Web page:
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Plague Pneumonia -- California

On March 30, 1984, a 35-year-old Claremont, California, veterinarian had onset of an illness subsequently identified as bubonic plague with secondary plague pneumonia. This is the first person since 1924 to acquire plague pneumonia infection in Los Angeles County, California. Claremont is within 10 miles of the area where a human case of bubonic plague was identified in May 1979. The veterinarian became ill with fatigue and fever on March 30 and developed a cough on March 31. On April 2, he consulted a private physician complaining of a tender left axilla and forearm. No enlarged lymph nodes or bite sites were identified. He was placed on cefadroxil, 500 mg twice daily. He returned to his physician the next morning with a painful, edematous left upper arm. Axillary vein thrombosis was diagnosed, and he was hospitalized.

Antibiotic therapy with a cephalosporin was continued intravenously. On April 4, he complained of chest pain, cough, and shortness of breath. A chest radiograph revealed bilateral pulmonary infiltrates. A diagnosis of plague was considered, and appropriate antibiotic therapy and respiratory isolation precautions were begun. Fluorescent antibody testing of a lymph-node aspirate was positive for Yersinia pestis on April 5; a smear from a lymph-node aspirate showed bipolar staining, gram-negative organisms suggestive of Y. pestis. The organism was also isolated from blood and a bubo aspirate and seen on a sputum smear. By April 7, the patient had pleocytosis and signs of meningeal irritation. Chloramphenicol was added to the antibiotic regimen. On April 9, the patient was in stable condition.

Sixty-one persons who had face-to-face contact with the patient after he began coughing were considered to be at risk; they included two family members, one office associate, the physician and two of his staff, and 55 hospital contacts. All adults were treated with tetracycline, the drug of choice for plague prophylaxis, and advised to monitor their temperatures daily for 7 days. One pregnant woman and one child were treated with trimethoprim/sulfamethoxazole. A co-worker of the patient was already on tetracycline for another condition. No secondary cases have occurred, and active surveillance in surrounding hospitals has not identified any other cases.

The patient, who has a small-animal practice, denied contact with wild animals or travel outside his local area. He had no history of a needlestick injury or cut during surgery or other procedures. His office and home environment were investigated as potential sources of infection. Office records and charts of all animals seen by the veterinarian during the week before onset of symptoms were evaluated. Only one animal, cat A, had an illness with symptoms compatible with those usually seen with pneumonic plague (difficulty breathing and hemoptysis) but had no fever. The cat died, and its body was not available for autopsy. No suspicious illnesses among neighborhood animals or owners were noted, but 51 pet owners were contacted and advised to disinfest their pets and to avoid contact with ground squirrels and other rodents.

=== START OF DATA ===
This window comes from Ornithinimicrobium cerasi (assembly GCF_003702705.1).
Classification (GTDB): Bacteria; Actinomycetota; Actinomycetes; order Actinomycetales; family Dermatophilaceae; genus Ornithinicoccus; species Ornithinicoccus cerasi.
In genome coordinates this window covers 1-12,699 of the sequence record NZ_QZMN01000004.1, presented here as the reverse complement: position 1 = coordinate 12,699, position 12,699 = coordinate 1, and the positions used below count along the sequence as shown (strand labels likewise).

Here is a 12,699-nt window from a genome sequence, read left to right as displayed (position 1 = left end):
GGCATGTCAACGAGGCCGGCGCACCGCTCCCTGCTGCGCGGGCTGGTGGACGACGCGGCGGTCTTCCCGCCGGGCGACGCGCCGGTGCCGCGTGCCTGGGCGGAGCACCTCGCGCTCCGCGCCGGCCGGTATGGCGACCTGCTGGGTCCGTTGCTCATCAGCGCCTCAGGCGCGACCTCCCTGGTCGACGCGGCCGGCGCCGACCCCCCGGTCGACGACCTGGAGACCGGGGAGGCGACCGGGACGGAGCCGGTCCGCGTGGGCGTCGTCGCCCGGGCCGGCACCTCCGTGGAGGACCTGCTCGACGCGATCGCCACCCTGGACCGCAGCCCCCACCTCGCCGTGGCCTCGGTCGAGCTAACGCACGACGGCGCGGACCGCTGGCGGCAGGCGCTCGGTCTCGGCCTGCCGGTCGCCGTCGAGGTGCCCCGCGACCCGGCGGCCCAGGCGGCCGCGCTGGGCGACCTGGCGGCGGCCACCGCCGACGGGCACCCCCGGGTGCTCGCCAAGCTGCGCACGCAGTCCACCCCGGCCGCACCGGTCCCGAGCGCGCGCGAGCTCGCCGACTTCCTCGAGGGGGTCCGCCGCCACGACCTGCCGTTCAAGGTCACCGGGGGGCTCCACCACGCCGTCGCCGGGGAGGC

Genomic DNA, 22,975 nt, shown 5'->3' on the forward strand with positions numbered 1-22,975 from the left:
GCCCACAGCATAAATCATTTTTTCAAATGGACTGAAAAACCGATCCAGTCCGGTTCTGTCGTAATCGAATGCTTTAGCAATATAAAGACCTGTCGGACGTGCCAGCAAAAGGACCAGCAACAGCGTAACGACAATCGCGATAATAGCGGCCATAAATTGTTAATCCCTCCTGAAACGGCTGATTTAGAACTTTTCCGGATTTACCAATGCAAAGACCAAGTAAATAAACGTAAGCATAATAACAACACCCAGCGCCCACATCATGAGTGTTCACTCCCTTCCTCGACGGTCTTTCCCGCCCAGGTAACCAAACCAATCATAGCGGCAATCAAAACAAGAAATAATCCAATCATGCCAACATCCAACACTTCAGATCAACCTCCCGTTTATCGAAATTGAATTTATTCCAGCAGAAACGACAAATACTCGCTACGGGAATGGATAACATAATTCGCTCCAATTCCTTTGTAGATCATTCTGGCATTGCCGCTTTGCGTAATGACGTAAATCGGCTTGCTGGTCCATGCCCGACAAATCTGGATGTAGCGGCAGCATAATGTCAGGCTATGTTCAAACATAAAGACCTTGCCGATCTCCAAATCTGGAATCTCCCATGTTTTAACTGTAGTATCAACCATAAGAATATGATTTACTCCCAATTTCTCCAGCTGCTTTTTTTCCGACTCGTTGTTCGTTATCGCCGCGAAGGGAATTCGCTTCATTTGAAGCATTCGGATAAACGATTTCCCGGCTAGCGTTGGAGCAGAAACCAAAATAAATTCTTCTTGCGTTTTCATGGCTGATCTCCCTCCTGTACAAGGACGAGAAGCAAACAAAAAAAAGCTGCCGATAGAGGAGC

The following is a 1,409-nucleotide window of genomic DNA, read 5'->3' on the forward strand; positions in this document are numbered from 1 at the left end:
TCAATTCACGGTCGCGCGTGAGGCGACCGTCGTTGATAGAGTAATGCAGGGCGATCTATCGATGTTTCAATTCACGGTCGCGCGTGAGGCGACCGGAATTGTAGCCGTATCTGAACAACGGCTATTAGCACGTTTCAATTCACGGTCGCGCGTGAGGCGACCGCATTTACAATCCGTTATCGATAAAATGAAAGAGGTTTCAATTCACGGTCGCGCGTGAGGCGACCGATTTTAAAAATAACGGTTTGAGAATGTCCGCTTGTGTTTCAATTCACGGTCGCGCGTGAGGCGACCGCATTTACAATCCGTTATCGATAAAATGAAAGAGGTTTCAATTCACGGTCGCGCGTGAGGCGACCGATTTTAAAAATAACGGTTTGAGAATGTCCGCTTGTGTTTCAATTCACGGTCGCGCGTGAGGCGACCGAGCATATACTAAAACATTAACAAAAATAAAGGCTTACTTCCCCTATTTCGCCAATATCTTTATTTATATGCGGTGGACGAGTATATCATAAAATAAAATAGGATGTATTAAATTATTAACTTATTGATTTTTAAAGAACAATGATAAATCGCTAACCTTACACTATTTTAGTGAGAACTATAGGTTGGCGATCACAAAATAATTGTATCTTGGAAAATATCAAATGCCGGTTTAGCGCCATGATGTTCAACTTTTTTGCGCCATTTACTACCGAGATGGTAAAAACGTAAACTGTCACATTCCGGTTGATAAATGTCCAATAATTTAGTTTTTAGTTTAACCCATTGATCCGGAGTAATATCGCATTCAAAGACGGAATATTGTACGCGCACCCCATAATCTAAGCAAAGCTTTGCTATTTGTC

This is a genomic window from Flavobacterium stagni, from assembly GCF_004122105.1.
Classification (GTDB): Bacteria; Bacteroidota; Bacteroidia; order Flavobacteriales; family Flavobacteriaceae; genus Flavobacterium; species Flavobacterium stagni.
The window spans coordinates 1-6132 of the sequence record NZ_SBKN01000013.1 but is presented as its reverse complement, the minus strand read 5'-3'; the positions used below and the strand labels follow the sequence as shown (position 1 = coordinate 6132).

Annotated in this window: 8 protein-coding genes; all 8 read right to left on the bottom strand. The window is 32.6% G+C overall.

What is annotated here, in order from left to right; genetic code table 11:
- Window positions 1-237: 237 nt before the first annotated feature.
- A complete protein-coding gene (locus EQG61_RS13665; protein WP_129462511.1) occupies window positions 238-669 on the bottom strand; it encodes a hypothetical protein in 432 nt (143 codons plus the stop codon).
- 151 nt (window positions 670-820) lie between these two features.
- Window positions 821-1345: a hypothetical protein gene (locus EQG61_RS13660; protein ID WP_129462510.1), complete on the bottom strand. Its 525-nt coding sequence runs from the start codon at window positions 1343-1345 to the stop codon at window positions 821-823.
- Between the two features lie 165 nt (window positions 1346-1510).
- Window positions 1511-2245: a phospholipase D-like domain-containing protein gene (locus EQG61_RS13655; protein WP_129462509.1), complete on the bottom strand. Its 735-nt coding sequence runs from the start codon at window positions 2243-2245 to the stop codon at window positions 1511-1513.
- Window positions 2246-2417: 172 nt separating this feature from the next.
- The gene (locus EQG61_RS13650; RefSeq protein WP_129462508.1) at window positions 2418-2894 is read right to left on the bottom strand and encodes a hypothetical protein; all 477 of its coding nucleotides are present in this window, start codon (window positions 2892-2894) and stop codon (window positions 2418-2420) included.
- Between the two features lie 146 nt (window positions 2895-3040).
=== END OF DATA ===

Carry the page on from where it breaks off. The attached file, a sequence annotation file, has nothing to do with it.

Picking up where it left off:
Despite significant roof-rat activity at the veterinarian's residence during 5 days of trapping by the Los Angeles County Vector Control, no rodents were caught, and no signs of rodent die-off were found. The patient had gardened 5 days before onset of his illness. Serum samples from four of the veterinarian's animals--a household pet rabbit and dog, plus a cat (cat B) and dog from the office--tested for antibody to Y. pestis were negative. After the negative surveillance serum was collected from cat B, it developed a febrile illness and was treated with antibiotics; a convalescent serum from cat B had a titer of 512 to Y. pestis. This animal had contact with cat A, which was believed responsible for the veterinarian's infection. Evidence of epizootic die-off of rodents was found in the area in which cat A lived. Several dogs, cats, and coyotes were bled from that area and exhibited antibody to Y. pestis. Reported by B Johnson, J Almas, MD, M Salkin, MD, G Sidana, MD, Pomona Valley Hospital, A Tilzer, F Hall, M Canlas, MD, K Hunt, S Fannin, MD, M Tormey, MPH, L Habel, MPH, F Sorvillo, MPH, J Marron, DVM, P Ryan, DVM, County of Los Angeles Dept of Health Svcs, B Nelson, MD, M Madon, C Meyers, Vector Biology and Control Br, J Chin, State Epidemiologist, California State Dept of Health Svcs; Plague Br, Div of Vector-Borne Viral Diseases, Center for Infectious Diseases, CDC.